IDS pledges to change 'Benefits Street' culture

The Work and Pensions Secretary Iain Duncan Smith has said Channel 4's Benefits Street reflects "a culture in which people have kind of given up in some cases on the idea of legitimate work".

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IDS on tackling the culture of Benefits Street

The Work and Pensions Secretary Iain Duncan Smith has said Channel 4 programme Benefits Street reflects "a culture in which people have kind of given up in some cases on the idea of legitimate work...and education as a way out of poverty and difficulty".

Speaking to ITV News Political Correspondent Carl Dinnen, he added: "The system we have created over many years as politicians has created the kind of perverse choices that people make in Benefits Street and others.

"I want to change the system so the choices they make are positive".

Changes to benefits have made people 'fear future cuts'

Cuts and freezes to benefits have made people "fear future cuts" and penalised hard-working taxpayers who have fallen on hard times, according to one union.

TUC general secretary Frances O'Grady also dismissed claims reforms have left people more secure as "ridiculous":

Iain Duncan Smith's claim to have made people feel more secure through his cuts to the welfare safety net is ridiculous.

Across the country people fear the bedroom tax, and harsh and unfair disability assessments. They are worried however hard they have worked and contributed, they will soon be made to wait five weeks before receiving any benefit if they lose their job.

The truth is that welfare fraud has just gone up, while millions of hard-working families have suffered from tax credit cuts and the child benefit freeze, and a whole new generation now fear future cuts to help for young people.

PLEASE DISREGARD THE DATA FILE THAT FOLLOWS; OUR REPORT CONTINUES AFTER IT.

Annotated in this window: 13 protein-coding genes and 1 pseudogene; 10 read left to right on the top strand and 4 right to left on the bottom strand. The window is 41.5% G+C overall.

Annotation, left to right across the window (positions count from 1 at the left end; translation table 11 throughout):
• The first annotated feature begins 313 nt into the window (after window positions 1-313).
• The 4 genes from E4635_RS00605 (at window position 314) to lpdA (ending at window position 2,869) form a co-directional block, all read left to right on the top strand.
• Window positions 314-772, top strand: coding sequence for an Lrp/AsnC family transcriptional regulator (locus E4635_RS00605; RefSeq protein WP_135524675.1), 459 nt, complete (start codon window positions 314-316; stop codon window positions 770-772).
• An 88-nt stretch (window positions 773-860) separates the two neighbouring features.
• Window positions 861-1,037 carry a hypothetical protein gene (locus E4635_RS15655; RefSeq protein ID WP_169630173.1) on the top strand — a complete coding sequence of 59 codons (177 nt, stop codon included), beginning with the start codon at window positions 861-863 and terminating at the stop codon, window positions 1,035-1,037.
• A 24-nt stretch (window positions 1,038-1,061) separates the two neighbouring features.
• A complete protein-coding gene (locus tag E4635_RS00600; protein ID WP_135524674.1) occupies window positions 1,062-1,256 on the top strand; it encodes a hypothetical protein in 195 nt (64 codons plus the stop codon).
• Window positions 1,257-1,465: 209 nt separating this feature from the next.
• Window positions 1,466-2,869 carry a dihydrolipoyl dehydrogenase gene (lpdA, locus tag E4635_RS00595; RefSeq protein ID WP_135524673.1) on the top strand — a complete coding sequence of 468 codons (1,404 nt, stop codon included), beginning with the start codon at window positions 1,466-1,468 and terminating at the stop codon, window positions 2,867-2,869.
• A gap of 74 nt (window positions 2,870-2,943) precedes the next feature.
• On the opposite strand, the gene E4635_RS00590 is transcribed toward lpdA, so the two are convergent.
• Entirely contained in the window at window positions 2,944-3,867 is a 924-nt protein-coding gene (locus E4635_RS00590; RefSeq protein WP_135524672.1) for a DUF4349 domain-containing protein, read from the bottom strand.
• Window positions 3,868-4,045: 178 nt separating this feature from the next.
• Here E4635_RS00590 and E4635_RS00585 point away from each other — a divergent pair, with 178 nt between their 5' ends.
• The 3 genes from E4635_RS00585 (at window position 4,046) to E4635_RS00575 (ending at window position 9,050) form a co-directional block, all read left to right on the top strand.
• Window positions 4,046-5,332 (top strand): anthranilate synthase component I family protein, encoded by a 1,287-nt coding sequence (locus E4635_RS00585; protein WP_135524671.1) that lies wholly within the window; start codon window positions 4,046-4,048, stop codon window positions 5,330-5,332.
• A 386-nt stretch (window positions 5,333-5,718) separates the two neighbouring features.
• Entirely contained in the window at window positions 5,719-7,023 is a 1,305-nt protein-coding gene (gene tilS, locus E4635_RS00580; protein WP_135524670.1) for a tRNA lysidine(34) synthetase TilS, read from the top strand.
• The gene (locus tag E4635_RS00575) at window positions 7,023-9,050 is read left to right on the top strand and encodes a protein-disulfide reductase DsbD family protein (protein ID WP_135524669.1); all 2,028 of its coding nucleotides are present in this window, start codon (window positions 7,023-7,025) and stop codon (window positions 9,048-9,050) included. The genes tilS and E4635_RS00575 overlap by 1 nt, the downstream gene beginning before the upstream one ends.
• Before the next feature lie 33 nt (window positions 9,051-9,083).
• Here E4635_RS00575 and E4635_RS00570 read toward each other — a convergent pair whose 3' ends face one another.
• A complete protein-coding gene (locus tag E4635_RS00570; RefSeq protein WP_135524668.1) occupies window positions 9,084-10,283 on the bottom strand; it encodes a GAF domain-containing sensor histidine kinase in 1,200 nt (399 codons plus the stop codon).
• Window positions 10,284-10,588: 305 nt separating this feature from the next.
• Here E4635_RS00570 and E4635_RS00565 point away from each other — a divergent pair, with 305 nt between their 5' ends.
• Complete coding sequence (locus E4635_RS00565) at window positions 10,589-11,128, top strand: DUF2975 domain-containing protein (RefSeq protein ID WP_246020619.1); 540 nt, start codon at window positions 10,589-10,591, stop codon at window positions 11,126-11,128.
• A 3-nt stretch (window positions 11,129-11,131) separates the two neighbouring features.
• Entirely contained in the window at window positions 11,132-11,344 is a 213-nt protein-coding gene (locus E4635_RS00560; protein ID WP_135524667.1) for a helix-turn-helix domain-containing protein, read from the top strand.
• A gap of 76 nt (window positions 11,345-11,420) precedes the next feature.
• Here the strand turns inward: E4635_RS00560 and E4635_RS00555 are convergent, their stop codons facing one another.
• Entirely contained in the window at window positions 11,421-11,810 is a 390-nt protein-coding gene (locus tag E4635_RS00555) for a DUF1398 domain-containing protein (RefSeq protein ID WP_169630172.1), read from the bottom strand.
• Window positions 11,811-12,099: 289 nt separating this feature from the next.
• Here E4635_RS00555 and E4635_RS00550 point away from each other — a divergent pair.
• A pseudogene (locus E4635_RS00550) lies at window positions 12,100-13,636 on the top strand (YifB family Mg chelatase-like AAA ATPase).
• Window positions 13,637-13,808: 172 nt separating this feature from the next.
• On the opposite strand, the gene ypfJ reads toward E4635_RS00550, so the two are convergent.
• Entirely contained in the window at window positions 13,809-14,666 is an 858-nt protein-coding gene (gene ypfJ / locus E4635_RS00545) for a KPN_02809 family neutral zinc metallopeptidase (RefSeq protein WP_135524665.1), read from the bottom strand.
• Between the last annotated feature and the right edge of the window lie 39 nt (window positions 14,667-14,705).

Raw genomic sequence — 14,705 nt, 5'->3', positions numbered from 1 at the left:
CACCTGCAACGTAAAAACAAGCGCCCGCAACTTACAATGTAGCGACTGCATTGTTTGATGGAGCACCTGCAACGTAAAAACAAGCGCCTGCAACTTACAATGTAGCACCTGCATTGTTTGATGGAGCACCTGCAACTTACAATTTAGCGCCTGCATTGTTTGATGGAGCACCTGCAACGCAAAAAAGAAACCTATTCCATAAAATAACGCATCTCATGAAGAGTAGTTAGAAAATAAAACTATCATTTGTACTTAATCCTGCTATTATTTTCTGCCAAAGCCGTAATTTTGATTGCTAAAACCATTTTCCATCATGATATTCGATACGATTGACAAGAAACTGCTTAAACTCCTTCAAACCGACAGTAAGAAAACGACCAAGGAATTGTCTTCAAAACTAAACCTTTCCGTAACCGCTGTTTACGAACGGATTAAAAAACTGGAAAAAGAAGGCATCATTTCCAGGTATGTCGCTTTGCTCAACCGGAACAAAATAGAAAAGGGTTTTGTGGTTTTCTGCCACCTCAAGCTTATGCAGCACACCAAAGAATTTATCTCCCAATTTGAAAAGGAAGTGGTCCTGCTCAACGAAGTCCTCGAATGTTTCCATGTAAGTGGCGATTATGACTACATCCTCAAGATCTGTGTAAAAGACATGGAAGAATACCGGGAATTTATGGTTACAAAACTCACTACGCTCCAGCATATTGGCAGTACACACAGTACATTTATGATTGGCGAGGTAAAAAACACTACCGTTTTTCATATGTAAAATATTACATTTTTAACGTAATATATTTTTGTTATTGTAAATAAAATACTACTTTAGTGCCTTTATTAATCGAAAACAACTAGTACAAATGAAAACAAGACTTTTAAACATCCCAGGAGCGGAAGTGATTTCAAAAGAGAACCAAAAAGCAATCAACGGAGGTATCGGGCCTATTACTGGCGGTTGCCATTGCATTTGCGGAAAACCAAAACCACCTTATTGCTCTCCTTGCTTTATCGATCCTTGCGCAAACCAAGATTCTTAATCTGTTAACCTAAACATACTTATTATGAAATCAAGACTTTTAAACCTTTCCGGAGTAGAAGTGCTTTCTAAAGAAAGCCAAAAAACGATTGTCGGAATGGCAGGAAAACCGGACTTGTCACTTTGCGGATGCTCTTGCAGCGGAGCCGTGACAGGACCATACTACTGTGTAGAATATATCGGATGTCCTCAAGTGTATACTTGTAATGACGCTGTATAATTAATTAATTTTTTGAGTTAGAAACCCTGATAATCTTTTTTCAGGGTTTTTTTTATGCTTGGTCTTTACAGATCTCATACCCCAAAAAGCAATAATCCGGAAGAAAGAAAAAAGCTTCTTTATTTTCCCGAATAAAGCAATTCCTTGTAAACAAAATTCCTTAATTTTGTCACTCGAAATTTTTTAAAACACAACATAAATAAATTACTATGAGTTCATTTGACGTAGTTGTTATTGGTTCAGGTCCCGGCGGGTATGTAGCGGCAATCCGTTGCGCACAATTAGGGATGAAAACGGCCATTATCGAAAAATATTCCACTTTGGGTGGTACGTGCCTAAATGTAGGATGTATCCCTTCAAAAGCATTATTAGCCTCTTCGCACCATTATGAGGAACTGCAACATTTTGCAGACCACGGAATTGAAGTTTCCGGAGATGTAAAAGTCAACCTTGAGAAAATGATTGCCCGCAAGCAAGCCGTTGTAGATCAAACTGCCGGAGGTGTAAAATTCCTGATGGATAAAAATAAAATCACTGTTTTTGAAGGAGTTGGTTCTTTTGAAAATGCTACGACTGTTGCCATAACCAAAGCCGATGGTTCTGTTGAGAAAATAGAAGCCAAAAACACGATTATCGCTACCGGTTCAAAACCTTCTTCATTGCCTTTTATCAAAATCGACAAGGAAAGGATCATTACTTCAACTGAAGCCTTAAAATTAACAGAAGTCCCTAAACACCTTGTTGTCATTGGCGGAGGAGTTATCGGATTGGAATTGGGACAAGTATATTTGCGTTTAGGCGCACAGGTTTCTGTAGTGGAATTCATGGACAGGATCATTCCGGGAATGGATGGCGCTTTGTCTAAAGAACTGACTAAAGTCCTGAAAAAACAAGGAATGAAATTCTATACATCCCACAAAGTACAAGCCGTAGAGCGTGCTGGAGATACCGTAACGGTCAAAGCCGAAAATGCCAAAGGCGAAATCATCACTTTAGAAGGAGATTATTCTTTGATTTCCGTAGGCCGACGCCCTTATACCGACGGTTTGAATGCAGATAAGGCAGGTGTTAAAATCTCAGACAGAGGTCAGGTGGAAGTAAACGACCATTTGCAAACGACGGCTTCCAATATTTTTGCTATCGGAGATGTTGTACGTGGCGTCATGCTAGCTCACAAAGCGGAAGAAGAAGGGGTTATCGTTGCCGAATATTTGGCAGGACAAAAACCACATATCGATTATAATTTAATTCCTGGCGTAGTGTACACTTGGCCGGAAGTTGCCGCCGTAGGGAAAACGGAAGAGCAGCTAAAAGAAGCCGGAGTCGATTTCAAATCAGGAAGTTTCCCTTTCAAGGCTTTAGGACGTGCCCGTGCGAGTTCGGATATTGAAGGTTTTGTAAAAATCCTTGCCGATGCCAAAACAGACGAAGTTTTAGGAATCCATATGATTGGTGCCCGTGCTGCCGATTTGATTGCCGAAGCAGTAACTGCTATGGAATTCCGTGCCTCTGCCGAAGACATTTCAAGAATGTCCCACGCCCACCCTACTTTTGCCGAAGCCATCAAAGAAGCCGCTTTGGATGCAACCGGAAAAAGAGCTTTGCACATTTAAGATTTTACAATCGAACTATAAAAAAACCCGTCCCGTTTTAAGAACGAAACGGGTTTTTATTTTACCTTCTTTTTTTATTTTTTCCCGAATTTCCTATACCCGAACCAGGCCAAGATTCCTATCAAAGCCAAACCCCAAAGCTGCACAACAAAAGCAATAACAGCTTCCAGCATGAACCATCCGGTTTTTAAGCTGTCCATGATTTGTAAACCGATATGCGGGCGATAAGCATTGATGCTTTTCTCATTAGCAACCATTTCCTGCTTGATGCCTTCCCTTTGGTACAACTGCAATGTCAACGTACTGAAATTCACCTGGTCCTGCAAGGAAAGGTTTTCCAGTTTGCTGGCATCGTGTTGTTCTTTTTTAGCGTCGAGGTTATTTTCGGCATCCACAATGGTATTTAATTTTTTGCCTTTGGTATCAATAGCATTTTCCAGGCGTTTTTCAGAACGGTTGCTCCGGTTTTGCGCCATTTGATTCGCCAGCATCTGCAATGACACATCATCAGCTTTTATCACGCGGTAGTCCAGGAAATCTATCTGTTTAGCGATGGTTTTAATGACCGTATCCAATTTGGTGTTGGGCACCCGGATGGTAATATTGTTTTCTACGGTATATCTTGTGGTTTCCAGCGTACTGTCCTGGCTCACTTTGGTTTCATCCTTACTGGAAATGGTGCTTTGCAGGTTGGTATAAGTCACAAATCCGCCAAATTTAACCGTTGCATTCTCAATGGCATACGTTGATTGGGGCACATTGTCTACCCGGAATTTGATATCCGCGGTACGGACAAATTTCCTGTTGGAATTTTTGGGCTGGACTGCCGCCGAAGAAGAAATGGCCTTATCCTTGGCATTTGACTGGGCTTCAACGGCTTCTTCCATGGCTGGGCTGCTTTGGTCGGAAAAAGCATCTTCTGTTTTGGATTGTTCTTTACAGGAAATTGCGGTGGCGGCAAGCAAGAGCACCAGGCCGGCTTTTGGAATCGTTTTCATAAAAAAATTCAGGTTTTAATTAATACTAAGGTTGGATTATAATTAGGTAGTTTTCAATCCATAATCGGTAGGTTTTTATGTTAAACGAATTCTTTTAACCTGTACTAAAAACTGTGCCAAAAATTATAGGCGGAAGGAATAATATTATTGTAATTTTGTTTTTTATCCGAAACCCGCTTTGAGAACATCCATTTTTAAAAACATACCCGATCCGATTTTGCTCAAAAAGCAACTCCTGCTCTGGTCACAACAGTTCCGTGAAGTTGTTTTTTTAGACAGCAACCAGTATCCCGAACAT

– TUC general secretary Frances O'Grady

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Real success has been to 'reframe the argument'

Iain Duncan Smith is expected to praise reforms to the benefits system, arguing the real success has been to "reframe the argument" away from the amount spent to the "difference it makes".

The work and pension's secretary is expected to accuse opponents to his much delayed Universal Credit of "overlooking the real question":

Our real success has been to reframe the argument - challenging a narrative beloved of the left, which focuses so exclusively on how much is being spent on welfare that it risks overlooking the real question ... that it is not about how much goes into the benefit system, but what difference it makes to people at the other end.

– Iain Duncan Smith

Welfare cuts make people feel 'more secure'

The cuts and sweeping reforms to the welfare system have made people feel "more secure", according to a senior Government minister.

Iain Duncan Smith will give a speech to the think tank he created, the Centre for Social Justice, later today. Credit: PA

In a speech to be given later today, work and pensions minister Iain Duncan Smith is expected to say the money saved by reforming benefits has also made people "feel more hopeful about their children's lives".

Speaking after new figures showed a fall in unemployment, and an increase in the number of people in work to more than 30 million, Mr Duncan Smith will emphasise the scale of the task the Government has set.

In a speech at a Centre for Social Justice event, the Conservative MP will accuse opponents of "angling for a return to the failed and expensive policies of the past".

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